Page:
Polygon Decomposition into Triangles

Rationale: Triangles are simple, convex, and planar. Look at the simple case of a convex polygon, with n sides numbered P0 .. Pn-1. To decompose into triangles just draw lines between P0 - P1, P0 - P2, ... P0 - Pn-2.

But concave polygons are more difficult since this simple technique doesn't work.

So we will look at an algorithm that will work for both convex and concave polygons. The general idea is to form triangles from the polygon and then test to ensure that no other polygon points are inside the triangles (as might be case for concave polygons).

We will start from the left and form the leftmost triangle.

  1. Find leftmost vertex (smallest x) - A
  2. Compose possible triangle out of A and the two adjacent vertices B and C
  3. Check to ensure that no other polygon point P is inside of triangle ABC
  4. If all other polygon points are outside of ABC then cut it off from polygon and proceed with next leftmost triangle

For a point P to be inside of ABC, it must be inside of all three planes of the triangle. Example: For triangle ABC below, P1 is outside of plane AC and inside of planes AB and BC, P3 is outside of plane BC and inside of planes AB and AC. Therefore, P1 and P3 are outside of ABC. P2 is inside of all three planes and is therefore inside of ABC.

So if we can find a plane that the point is outside then we are through. We can first test the point against the extent (bounding rectangle) of the triangle. The extent is defined by:

min (x1, x2, x3), max (x1, x2, x3)
min (y1, y2, y3), max (y1,y2,y3)

so test is:

px < min (x1, x2, x3) ( this test is not needed if use leftmost triangle) and px > max (x1, x2, x3)
py < min (y1, y2, y3) and py > max (y1, y2, y3)

If any of these conditions is true, then P is outside of triangle. Note: This is true for P3, but not for P1. If all of above tests fail (are not true), then must do a generalized triangle_inside test. This is based on a property of the line equation analogous to plane equations. That is, if we put a points coordinates into the equation for a line, all points on the line will have a value of 0 for the line equation, all poinyts on one side of the line will have a value > 0 and all points on the other side of the line will have a value < 0.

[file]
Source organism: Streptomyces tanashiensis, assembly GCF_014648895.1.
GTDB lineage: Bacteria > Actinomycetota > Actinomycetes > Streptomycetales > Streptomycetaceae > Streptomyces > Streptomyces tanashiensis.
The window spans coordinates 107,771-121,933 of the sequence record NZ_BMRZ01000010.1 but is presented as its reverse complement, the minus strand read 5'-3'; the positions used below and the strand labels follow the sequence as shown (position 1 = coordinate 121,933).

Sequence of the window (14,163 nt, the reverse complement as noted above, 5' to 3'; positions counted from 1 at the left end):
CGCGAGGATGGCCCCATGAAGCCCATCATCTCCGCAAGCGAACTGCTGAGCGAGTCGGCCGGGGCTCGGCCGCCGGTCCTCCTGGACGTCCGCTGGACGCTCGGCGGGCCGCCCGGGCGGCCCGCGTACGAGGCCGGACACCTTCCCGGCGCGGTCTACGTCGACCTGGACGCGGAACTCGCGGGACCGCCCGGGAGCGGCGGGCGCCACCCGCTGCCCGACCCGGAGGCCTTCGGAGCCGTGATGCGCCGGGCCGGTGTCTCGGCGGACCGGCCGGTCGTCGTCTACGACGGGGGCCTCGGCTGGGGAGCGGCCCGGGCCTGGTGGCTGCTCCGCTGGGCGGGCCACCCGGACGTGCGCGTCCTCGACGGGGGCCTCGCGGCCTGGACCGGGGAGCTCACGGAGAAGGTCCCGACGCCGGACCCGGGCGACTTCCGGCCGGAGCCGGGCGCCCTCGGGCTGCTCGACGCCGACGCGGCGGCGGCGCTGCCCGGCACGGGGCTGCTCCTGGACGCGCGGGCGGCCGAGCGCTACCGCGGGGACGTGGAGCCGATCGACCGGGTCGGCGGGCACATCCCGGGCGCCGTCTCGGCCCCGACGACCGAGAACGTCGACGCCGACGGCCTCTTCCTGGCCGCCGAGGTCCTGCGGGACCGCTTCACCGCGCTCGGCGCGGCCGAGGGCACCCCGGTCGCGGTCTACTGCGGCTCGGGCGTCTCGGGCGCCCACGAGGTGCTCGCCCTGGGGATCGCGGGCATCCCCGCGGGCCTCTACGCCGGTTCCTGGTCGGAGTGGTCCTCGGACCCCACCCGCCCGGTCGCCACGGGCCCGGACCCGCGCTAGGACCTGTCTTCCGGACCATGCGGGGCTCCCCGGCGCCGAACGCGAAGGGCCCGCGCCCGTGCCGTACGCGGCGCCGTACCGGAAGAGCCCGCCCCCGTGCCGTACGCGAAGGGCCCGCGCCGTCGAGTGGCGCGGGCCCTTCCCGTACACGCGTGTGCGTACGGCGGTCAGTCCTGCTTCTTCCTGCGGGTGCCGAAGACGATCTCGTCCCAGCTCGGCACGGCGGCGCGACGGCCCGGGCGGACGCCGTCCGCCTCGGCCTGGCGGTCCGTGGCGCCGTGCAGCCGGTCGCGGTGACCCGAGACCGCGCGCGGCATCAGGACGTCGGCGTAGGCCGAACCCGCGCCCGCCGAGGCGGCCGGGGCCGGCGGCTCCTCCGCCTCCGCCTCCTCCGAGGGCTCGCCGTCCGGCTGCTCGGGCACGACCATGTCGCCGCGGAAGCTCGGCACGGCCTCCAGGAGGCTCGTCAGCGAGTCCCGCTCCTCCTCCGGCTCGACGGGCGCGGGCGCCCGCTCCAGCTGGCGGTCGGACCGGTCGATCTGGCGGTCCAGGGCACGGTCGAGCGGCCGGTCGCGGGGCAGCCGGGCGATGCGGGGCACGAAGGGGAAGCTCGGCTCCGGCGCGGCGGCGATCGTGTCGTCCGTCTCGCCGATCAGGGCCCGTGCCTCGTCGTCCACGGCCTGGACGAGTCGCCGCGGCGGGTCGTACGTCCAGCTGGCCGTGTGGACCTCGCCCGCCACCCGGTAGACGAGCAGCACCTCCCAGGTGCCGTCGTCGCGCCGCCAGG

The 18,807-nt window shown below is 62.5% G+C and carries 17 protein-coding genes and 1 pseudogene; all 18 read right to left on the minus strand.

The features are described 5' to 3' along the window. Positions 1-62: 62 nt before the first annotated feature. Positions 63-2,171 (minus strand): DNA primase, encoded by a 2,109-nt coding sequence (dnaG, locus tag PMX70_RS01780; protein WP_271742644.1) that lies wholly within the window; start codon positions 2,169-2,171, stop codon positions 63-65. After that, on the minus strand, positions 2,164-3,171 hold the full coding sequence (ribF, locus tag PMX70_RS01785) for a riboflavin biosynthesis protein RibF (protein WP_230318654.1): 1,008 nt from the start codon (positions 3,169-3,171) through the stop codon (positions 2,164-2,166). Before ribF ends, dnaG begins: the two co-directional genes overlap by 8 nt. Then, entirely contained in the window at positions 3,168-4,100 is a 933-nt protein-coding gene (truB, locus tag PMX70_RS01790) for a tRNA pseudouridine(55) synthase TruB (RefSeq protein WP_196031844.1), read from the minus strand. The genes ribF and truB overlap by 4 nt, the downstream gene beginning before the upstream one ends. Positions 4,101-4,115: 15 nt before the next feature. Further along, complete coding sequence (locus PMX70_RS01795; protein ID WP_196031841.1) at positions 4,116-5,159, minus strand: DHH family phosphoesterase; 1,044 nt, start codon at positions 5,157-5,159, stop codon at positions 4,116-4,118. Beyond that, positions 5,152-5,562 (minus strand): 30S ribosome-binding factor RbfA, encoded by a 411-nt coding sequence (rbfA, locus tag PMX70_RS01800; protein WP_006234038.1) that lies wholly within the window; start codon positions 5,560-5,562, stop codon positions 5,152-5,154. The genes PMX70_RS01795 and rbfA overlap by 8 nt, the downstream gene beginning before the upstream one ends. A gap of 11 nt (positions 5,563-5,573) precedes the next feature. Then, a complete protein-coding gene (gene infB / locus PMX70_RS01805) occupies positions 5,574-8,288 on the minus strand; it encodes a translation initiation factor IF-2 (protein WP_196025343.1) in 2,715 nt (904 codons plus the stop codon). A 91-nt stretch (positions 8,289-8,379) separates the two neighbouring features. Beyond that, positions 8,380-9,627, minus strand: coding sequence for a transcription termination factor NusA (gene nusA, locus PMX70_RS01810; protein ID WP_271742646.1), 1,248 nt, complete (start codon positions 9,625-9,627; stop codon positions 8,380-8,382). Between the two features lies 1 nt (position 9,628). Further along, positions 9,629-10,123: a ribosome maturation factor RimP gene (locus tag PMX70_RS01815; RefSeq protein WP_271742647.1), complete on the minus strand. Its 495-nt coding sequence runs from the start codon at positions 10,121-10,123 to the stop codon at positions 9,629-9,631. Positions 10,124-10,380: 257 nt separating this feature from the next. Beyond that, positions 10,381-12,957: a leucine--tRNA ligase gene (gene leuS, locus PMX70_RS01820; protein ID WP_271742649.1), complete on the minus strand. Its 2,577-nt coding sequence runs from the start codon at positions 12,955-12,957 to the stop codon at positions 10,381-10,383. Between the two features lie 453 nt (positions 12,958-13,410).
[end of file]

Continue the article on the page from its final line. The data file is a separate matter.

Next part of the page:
For a parametric representation of a line:

x = x1 + t * dx
y = y1 + t * dy

Solving for t gives:

t = (x - x1) / dx = (y - y1) / dy
f(x, y) = (x - x1) (y2 - y1) - (x2 - x1) (y - y1) = 0 for x, y on the line
f(x, y) > 0 for a point on one side of the line
f(x, y) < 0 for a point on the other side of the line

So, a point P is inside a line iff it is on the same side as the vertex opposite the line. We can have the function inside as follows:

function same_side (p1, p2, l1, l2: point2d) : boolean;
 { returns true if p1 and p2 are on the same side of the line through l1, l2 }
    same_side := ((p1.x - l1.x) * (l2.y - l1.y) - (l2.x - l1.x) * (p1.y - l1.y))
	         * ((p2.x - l1.x) * (l2.y - l1.y) - (l2.x - l1.x) * (p2.y - l1.y)) > 0
end; { same_side }

function inside(p, a, b, c, point2d) : boolean;
{ returns true if p is inside of triangle abc, else returns false }
     inside := same_side(p, a, b, c) and same_side(p, b, a,c) and
                   same_side(p, c, a, b);
end;  { inside }

If there are no points inside of our test triangle, then we store the new triangle, remove the leftmost vertex and proceed with the next leftmost vertex.

If one of points is inside the test triangle, then we form a new test triangle by connecting the original leftmost point and the leftmost of the inside points.


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Last changed May 13, 1998, G. Scott Owen, owen@siggraph.org